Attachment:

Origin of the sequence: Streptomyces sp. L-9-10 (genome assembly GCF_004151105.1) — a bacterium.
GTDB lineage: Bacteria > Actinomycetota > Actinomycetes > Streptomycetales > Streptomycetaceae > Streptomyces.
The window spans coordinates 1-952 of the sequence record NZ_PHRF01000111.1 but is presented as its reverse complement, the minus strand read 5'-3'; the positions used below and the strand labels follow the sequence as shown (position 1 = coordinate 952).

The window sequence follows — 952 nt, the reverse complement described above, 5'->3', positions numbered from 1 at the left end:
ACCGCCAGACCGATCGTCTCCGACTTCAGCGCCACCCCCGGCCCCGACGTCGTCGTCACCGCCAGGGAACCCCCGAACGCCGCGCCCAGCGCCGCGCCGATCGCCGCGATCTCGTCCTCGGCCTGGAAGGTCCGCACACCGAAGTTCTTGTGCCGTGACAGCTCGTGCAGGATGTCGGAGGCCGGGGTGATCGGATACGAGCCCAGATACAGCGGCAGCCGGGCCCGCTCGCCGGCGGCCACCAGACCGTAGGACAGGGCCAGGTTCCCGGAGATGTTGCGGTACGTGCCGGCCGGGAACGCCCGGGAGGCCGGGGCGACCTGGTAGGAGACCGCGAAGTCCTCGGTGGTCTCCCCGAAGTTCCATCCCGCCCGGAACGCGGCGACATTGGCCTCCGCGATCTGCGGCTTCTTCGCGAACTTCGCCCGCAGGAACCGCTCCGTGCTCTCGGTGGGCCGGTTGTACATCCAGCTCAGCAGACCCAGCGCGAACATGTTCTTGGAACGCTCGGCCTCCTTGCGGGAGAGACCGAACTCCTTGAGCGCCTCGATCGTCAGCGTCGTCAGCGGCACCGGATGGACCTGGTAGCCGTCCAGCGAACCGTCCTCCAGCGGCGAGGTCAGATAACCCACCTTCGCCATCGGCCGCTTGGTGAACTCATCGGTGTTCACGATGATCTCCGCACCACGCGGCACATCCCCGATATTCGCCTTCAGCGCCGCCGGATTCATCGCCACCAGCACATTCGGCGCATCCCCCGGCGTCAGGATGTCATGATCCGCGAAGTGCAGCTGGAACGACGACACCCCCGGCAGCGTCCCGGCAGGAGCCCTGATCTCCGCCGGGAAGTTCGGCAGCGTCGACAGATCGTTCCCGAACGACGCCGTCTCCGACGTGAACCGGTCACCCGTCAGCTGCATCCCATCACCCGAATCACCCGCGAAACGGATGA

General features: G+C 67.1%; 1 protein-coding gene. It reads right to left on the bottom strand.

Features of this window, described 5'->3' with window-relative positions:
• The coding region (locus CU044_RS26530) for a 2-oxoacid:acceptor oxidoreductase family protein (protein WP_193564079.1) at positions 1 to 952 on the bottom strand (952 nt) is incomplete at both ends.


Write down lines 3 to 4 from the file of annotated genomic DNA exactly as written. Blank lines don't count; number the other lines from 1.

The window spans coordinates 1-952 of the sequence record NZ_PHRF01000111.1 but is presented as its reverse complement, the minus strand read 5'-3'; the positions used below and the strand labels follow the sequence as shown (position 1 = coordinate 952).

The window sequence follows — 952 nt, the reverse complement described above, 5'->3', positions numbered from 1 at the left end: